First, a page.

February 10, 2023

Bill preventing ICE contracts at prisons passes first committee

The Senate Health and Public Affairs Committee passed a bill Wednesday that, if enacted, would prevent law enforcement from detaining individuals for federal civil immigration violations.

SB 172 would prohibit Immigration and Customs Enforcement contracts with privately-owned prisons such as those in Torrance, Cibola and Otero Counties, bill co-sponsor Sen. Antonio “Moe” Maestas, D-Albuquerque, said.

According to bill sponsors, the bill’s purpose is to help alleviate some of the issues plaguing current immigration policies.

The bill passed on a 5-2 vote.

“I… want to just point out this is not a private prison ban. This only prevents ICE contracts. This does not close down the facilities. This does not impact jobs,” expert witness Sophia Genovese of the New Mexico Immigrant Law Center said.

Maestas and Sen. Jerry Ortiz y Pino, D-Albuquerque, sponsored the bill

More from Source NM:Governments within NM would no longer enter detention contracts with ICE under proposed legislation

There may be an issue with existing federal law, according to the bill’s Fiscal Impact Report.

The New Mexico Attorney General’s Office cites the Immigration and Nationality Act “which authorizes the U.S. Department of Homeland Security to enter into written agreements with state or local law enforcement agencies,” according to the bill’s Fiscal Impact Report.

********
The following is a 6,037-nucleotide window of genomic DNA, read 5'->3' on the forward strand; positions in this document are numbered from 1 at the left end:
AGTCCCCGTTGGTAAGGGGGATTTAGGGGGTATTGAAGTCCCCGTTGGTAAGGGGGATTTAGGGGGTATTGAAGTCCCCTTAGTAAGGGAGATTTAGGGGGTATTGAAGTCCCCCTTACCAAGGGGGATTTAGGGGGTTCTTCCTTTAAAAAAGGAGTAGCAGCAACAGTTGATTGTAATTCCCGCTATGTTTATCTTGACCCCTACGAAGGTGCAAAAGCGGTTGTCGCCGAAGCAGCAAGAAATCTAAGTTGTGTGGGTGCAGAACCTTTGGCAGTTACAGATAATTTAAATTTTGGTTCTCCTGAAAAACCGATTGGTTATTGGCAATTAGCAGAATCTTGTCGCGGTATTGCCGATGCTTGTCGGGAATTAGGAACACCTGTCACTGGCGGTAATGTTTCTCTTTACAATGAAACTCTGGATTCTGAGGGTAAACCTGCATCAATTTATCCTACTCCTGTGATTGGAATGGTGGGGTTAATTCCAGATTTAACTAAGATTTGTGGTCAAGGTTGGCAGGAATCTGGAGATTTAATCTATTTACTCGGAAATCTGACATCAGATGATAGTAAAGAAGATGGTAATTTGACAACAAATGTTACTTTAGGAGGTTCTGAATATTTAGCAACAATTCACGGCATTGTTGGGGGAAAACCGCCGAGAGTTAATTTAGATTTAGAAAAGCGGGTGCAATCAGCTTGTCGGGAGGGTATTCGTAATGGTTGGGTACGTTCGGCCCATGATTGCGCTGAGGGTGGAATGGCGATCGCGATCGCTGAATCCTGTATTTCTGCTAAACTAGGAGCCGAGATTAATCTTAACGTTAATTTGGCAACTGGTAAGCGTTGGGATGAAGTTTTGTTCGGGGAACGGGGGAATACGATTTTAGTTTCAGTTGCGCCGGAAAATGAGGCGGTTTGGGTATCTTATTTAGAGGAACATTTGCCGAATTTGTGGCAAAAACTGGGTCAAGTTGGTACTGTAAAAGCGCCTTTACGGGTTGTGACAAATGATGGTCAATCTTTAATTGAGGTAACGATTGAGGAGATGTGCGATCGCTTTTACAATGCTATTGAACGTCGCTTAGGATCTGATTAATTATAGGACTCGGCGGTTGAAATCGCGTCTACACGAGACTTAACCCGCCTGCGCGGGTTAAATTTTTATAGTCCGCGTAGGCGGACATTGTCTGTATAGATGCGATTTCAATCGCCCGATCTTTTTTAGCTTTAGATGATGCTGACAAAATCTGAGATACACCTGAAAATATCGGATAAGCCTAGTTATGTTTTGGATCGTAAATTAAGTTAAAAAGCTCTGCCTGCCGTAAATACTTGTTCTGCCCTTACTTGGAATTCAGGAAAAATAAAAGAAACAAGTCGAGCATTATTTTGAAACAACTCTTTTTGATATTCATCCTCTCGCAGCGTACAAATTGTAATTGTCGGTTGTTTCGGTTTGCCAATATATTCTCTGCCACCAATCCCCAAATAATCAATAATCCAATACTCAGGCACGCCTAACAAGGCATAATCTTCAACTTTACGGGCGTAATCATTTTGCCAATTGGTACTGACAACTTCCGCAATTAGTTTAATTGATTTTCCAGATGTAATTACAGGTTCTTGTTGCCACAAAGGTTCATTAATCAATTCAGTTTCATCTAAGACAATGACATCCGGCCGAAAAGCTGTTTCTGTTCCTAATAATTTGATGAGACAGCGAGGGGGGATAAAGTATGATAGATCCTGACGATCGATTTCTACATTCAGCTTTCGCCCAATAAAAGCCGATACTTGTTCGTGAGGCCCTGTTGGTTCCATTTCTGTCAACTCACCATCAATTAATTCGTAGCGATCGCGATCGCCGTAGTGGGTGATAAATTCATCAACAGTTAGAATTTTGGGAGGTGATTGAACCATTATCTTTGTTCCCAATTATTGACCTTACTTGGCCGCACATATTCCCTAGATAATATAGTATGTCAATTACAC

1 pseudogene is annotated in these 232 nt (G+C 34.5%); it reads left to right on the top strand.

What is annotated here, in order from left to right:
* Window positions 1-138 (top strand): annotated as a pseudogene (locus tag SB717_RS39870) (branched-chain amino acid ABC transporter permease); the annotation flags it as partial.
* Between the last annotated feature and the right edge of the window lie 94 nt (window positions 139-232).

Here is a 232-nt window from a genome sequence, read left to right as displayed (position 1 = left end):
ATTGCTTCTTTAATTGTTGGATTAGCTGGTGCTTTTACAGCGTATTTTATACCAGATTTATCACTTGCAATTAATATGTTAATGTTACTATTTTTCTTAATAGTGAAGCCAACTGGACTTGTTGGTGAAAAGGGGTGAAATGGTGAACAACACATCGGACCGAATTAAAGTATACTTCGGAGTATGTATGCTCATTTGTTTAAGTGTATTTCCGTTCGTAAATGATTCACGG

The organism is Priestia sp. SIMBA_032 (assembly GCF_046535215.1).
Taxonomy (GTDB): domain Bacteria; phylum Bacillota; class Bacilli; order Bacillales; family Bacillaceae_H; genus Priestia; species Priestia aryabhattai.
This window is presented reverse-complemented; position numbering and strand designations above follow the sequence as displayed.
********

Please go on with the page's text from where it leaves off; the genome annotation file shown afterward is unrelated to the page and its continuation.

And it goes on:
NMAG states in the report that the bill may implicate the U.S. Constitution’s Supremacy Clause.

Most public commenters supported the bill. One of the people who spoke against it was Otero County Attorney R.B. Nichols who spoke on behalf of the Otero County Commission.

“(SB 172) would negatively impact the county first, a bond was issued in order to build the Otero county processing center in 2007, Nichols said. “That processing center was built specifically for the purposes of ICE, migrant detention $34 million is still outstanding on that bond. If this bill were to pass, those investors would be out of luck and lose their money on their investment.  Further, it would damage the credit of Otero County, and harm Otero County’s options for future bonds or loans.”